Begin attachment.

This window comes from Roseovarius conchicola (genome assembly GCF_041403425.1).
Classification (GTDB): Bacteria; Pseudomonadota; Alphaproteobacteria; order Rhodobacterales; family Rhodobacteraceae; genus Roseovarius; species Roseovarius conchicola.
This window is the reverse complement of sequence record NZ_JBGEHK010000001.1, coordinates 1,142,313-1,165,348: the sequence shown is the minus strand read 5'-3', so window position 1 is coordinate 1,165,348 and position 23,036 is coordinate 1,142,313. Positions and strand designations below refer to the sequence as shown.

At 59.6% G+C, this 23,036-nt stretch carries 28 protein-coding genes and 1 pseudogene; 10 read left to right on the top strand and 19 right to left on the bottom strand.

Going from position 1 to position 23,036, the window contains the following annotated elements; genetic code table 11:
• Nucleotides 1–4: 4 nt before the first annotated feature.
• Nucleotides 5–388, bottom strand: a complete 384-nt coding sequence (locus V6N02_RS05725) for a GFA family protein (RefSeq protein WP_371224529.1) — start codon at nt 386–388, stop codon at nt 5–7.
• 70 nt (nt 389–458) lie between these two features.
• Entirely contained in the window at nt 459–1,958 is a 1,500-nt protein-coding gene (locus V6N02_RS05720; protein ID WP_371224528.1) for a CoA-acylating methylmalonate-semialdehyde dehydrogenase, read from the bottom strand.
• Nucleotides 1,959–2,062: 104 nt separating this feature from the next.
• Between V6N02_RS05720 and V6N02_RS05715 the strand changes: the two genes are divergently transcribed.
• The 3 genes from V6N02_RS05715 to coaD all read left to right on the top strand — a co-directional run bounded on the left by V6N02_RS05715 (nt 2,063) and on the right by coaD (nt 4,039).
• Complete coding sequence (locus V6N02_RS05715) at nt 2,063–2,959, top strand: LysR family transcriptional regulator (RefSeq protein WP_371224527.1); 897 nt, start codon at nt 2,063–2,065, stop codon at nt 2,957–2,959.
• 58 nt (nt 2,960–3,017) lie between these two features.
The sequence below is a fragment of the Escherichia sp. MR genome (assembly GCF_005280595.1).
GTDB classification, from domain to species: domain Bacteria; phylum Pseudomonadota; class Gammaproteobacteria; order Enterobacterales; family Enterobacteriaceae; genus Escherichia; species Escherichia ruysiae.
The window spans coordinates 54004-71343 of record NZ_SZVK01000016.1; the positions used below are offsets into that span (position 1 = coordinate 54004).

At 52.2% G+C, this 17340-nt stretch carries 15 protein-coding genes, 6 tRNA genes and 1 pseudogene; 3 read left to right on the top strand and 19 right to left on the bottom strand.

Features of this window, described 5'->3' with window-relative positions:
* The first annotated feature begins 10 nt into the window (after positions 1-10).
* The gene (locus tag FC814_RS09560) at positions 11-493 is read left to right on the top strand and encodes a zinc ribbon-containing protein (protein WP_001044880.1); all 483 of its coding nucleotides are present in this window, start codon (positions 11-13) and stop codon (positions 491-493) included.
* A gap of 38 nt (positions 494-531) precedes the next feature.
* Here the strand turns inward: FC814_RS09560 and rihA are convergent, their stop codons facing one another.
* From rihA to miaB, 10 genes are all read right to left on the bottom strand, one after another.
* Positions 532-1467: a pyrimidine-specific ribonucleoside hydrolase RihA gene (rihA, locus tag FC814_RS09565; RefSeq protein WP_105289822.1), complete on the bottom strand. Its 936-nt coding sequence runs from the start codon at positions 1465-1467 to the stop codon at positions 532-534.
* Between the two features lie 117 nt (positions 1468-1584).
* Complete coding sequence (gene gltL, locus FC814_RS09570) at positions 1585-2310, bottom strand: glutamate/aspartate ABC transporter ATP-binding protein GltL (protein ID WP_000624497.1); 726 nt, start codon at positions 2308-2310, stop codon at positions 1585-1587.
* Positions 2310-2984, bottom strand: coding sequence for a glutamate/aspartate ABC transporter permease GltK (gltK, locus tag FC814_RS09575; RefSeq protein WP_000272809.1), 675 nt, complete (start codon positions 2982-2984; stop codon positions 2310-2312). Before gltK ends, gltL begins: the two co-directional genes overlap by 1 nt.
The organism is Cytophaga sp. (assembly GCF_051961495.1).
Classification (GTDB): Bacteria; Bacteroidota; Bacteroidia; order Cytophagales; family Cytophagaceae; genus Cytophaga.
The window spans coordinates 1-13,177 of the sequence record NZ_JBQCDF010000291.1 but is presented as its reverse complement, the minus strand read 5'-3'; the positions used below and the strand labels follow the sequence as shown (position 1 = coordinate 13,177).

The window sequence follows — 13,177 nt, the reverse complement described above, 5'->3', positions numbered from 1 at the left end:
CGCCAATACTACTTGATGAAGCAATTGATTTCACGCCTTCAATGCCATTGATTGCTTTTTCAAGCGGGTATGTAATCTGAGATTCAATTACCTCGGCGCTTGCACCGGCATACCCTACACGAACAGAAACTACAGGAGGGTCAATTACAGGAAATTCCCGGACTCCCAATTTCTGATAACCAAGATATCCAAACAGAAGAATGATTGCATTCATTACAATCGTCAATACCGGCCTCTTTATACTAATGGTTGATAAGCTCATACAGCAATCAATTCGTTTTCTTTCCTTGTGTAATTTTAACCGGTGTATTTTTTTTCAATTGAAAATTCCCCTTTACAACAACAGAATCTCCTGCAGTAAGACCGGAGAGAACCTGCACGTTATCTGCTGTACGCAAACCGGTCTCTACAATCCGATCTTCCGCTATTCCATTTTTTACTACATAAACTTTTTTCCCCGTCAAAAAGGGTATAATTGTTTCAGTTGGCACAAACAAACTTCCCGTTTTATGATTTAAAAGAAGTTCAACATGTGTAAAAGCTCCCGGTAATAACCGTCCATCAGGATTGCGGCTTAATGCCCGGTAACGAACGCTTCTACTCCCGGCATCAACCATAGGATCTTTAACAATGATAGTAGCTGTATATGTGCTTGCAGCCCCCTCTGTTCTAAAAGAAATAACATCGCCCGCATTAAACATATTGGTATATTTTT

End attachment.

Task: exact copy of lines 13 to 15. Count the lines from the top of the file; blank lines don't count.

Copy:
• Complete coding sequence (locus V6N02_RS05715) at nt 2,063–2,959, top strand: LysR family transcriptional regulator (RefSeq protein WP_371224527.1); 897 nt, start codon at nt 2,063–2,065, stop codon at nt 2,957–2,959.
• 58 nt (nt 2,960–3,017) lie between these two features.
The sequence below is a fragment of the Escherichia sp. MR genome (assembly GCF_005280595.1).